Commuters in their vehicles clog the roads of New Delhi. (Roberto Schmidt | AFP | Getty Images)


For the many who find India’s metros, cities and towns jammed with traffic, the bad news is that it will only get worse, writes Siddharth Srivastava. – @siliconeer #siliconeer #IndiaTrafficProblems #namo


India’s oil demand from April to June, the first three months of the financial year 2016-17, grew at the fastest pace for any first quarter period in the last decade. India consumed 48.5 million tons of oil products, which include petrol and diesel, in the quarter, which is an increase of 7.8% from the same period a year ago, according to the oil ministry’s Petroleum Planning and Analysis Cell.

That’s the quickest since the first quarter of the year ended March 2007. And this is when April-June is normally a poor period for oil demand in India due to pre-monsoon showers that reduces diesel consumption by agriculture, among other sectors.

Fuel consumption picks up during post-monsoons in the month of September. Last fiscal, for example, the first quarter demand growth stood at 6.6%, but for the entire fiscal year 2016, it went up 11% from a year earlier. Significantly, the growth in oil demand is not due to higher diesel use as is usual, but petrol, the fuel consumed by passenger vehicles. Underlining rise in household incomes, India’s consumption of gasoline soared 12.6% in the first six months of the year from 2015, growing at more than double the rate of China.

The overall petrol consumption at around 544,000 barrels per day is, however, less than a fifth of China’s. At the heart of rise in India’s gasoline usage is motorbikes that are a quick and fuel efficient mode of transport. About 16.5 million new units were sold in 2015-16, according to industry data, making India the world’s second biggest market after China, which sold 24.6 million motorbikes last year.

Given the trends, demand estimates for fuel consumption in India are robust. In a comment, Richard Mallinson, a geopolitical analyst at Energy Aspects, told Bloomberg, “We have seen acceleration in India’s oil demand as income levels improve and with infrastructure building picking up pace. India’s oil demand may grow by 400,000 barrels a day in 2016 and 2017 faster than any other country.”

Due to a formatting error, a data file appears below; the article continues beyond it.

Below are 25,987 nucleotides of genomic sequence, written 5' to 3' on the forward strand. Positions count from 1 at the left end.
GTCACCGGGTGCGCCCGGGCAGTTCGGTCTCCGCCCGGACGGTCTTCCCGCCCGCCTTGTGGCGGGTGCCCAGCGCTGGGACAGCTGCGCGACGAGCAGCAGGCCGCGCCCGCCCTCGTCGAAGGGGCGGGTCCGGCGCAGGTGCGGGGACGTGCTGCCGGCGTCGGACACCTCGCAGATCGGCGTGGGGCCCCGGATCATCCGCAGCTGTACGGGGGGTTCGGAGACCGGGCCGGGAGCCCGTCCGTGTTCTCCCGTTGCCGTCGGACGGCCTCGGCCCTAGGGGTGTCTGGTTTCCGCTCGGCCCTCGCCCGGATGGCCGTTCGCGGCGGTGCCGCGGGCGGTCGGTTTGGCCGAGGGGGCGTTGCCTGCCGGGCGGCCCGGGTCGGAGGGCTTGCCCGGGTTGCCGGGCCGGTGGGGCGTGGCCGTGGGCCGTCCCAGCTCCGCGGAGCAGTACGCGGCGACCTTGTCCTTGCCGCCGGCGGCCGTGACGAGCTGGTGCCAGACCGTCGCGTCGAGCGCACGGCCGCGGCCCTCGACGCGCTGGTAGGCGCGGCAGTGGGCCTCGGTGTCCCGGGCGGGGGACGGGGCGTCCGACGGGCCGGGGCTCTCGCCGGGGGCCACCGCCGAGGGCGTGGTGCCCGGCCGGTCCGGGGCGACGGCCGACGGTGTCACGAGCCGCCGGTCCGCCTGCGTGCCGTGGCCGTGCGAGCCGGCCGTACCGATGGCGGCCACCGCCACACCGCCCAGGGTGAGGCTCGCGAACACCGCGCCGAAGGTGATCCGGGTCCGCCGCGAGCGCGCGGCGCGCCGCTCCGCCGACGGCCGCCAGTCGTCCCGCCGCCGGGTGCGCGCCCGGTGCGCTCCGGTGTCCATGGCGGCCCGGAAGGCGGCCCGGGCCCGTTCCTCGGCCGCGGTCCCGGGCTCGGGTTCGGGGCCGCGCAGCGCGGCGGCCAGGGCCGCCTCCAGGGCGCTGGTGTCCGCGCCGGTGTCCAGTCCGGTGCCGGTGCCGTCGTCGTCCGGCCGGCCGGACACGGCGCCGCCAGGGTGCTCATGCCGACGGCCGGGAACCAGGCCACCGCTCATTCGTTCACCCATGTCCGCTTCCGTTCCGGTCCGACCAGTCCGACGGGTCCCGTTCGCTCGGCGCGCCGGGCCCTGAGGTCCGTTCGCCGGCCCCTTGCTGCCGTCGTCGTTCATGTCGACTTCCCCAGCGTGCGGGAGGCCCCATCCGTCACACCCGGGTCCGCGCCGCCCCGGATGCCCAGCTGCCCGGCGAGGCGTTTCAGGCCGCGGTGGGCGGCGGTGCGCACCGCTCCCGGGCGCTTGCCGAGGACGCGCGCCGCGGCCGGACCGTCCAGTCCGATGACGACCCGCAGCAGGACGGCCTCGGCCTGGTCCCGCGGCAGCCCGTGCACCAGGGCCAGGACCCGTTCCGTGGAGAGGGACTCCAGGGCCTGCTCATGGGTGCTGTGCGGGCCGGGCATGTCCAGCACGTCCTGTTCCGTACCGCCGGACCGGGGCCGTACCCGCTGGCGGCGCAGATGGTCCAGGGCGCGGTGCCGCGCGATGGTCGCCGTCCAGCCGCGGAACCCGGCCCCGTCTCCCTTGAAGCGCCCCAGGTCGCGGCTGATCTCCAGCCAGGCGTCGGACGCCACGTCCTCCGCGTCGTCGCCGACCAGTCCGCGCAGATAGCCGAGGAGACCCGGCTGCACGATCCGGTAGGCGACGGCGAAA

Commuters travel through a traffic jam on their way to New Delhi from Gurgaon. (Chandan Khanna | AFP | Getty Images)

Commuters travel through a traffic jam on their way to New Delhi from Gurgaon. (Chandan Khanna | AFP | Getty Images)

The International Energy Agency (IEA), meanwhile, has projected that India will lead the world in oil demand and overtake Japan as the world’s third-largest oil user this year. “India will be the fastest-growing crude consumer in the world through 2040, adding 6 million barrels a day of demand, compared with 4.8 million for China,” Paris-based IEA has said. Over the longer term, IEA has estimated India’s fuel demand to scale 348 million tons by 2030 and further to 458 million tons by 2040, pegged to a modest 4% growth in consumption. New Delhi has taken cognizance of the developments. A government appointed expert panel has begun to prepare a blueprint to enhance India’s oil refining capacity by 2040 to meet future domestic fuel demand and possibly tap the export market further. A 12-member working group held its first meeting in July. In a statement, the oil ministry said an approach paper for long-term refinery capacity expansion needs to be prepared to meet the challenges ahead.

“India is one of the fastest developing countries in the world and simultaneously, the world energy demand is expected to double in the next 30 years with energy portfolio undergoing a transition to one that includes a wide range of sources,” the oil ministry said, adding, “It has been envisioned energy mix in 2040 could be entirely different from what it is today. New capacities in petroleum refining will depend upon aggregation of demand from different petroleum derived products, which itself depends upon substitution by other forms of energy and government policies.”

Global players, struggling to find new markets and reverse dipping revenues due to the oil and gas price crash are predictably taking notice of India’s exciting numbers. Last month India’s minister of oil and natural gas, Dharmendra Pradhan said oil and gas majors Saudi Aramco and Total of France have evinced interested in retailing fuel in India by setting up petrol pumps. Pradhan said UK’s BP could also take the plunge. Essar Oil, meanwhile, is working to complete a deal to sell a 49% stake in its Vadinar refinery to Russian giant Rosneft, who is keen to access the Indian market.  European major Royal Dutch Shell has already announced plans to strengthen its existing fuel retail business. In the domestic sphere, India’s state-owned refiner, Indian Oil Corp (IOC), has announced plans to invest Rs. 400 billion to expand its refining capacity. An official at IOC said, “Our focus is domestic demand as the projections of fuel needs are very clear for India.”

There are many who believe the only way to arrest India’s fuel guzzling ways, is to build efficient transport infrastructure, both bus and rail, in the country. This, however, is not going to happen in a hurry given India’s poor record at implementing public projects. Till then, it will be best to prepared for the worst — long never-ending traffic jams that are only going to get worse.